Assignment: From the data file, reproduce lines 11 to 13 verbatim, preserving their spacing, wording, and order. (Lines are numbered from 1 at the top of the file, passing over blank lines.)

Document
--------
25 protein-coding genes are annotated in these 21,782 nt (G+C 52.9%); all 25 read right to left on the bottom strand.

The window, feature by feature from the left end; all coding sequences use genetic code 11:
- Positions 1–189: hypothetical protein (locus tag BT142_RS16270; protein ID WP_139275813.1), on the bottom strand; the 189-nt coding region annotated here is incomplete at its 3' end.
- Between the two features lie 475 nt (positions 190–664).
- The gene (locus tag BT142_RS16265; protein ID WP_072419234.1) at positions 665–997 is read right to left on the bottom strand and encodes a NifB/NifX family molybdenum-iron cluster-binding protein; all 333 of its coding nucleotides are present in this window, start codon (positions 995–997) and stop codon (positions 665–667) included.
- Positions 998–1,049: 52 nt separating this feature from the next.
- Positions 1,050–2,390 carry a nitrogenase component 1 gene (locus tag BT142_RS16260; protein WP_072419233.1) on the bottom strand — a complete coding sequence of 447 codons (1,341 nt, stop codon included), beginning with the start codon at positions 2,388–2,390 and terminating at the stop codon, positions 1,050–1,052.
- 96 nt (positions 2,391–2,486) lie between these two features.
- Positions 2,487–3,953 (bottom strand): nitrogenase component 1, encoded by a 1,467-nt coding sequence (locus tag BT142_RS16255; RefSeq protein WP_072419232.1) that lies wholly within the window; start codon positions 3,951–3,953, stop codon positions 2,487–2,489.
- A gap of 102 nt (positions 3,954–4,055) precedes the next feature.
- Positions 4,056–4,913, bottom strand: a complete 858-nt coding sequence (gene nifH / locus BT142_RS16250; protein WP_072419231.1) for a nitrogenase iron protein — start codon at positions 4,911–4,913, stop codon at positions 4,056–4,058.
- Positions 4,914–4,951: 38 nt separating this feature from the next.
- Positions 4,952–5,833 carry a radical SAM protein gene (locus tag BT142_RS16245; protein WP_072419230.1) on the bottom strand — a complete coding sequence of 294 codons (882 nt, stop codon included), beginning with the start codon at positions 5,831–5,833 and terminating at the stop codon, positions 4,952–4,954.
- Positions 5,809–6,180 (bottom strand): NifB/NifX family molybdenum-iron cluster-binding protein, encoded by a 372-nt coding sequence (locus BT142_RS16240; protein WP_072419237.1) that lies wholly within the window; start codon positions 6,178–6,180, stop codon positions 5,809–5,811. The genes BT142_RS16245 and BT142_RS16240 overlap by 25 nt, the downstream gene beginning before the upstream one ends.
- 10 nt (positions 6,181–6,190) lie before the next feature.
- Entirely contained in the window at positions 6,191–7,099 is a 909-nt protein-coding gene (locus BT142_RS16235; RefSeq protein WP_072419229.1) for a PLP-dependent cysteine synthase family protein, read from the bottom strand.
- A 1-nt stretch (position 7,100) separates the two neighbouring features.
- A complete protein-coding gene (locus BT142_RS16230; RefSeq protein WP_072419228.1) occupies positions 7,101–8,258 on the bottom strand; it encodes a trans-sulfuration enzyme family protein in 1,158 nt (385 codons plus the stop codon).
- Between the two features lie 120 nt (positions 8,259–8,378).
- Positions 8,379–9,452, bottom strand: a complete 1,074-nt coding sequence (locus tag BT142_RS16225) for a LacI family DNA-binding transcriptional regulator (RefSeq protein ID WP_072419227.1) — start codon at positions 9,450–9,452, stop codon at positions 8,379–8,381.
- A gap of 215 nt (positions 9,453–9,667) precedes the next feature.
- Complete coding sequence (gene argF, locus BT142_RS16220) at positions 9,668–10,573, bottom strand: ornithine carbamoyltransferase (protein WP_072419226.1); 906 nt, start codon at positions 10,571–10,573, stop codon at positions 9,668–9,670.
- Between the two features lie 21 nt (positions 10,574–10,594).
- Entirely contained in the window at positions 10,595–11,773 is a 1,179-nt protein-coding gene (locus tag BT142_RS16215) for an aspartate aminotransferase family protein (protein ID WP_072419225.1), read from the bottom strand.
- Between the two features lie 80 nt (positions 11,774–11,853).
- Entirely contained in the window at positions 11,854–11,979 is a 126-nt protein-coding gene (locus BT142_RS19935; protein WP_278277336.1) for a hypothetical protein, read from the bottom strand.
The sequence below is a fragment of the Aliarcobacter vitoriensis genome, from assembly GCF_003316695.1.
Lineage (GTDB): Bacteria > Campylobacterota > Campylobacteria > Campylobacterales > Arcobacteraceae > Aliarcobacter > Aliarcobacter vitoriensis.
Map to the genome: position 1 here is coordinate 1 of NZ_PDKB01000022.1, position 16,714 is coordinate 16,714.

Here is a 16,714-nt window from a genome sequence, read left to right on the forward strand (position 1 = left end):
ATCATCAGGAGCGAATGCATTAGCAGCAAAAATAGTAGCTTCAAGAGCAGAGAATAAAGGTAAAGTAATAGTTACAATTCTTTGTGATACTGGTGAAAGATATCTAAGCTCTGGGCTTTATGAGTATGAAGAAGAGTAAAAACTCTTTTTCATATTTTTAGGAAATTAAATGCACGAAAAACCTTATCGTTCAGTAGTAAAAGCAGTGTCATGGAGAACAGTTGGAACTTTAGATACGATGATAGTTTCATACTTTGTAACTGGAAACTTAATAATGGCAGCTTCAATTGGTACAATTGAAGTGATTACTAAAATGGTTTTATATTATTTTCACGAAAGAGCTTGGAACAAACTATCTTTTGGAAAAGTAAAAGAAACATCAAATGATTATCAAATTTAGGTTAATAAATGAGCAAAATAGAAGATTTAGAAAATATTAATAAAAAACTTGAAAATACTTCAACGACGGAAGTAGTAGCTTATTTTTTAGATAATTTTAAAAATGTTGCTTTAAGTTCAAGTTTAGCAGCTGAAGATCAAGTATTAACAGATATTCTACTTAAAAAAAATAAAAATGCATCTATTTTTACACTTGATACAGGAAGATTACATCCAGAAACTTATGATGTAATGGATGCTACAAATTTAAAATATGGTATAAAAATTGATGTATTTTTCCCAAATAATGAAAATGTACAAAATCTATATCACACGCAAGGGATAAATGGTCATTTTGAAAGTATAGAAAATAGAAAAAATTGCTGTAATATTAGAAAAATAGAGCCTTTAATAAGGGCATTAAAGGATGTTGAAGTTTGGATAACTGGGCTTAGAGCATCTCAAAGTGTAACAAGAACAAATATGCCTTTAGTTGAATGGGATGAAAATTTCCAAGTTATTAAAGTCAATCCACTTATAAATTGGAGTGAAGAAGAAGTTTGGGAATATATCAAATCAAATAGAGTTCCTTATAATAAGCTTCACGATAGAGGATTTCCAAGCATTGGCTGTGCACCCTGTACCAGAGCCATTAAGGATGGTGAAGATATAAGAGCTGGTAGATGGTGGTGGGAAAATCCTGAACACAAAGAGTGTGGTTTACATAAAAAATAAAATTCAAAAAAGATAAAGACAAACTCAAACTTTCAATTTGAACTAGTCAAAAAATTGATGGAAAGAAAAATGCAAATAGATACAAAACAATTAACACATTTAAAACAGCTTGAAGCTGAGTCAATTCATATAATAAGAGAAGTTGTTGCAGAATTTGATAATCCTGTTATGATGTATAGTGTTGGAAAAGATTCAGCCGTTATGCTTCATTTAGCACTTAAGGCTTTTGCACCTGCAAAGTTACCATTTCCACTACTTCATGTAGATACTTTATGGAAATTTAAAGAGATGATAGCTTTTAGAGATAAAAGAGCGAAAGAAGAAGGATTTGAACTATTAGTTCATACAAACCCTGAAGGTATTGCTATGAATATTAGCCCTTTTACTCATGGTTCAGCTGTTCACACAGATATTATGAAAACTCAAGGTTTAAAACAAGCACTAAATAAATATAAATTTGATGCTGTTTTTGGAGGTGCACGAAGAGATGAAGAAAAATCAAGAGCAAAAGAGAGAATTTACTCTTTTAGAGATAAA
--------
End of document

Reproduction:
- Positions 4,056–4,913, bottom strand: a complete 858-nt coding sequence (gene nifH / locus BT142_RS16250; protein WP_072419231.1) for a nitrogenase iron protein — start codon at positions 4,911–4,913, stop codon at positions 4,056–4,058.
- Positions 4,914–4,951: 38 nt separating this feature from the next.
- Positions 4,952–5,833 carry a radical SAM protein gene (locus tag BT142_RS16245; protein WP_072419230.1) on the bottom strand — a complete coding sequence of 294 codons (882 nt, stop codon included), beginning with the start codon at positions 5,831–5,833 and terminating at the stop codon, positions 4,952–4,954.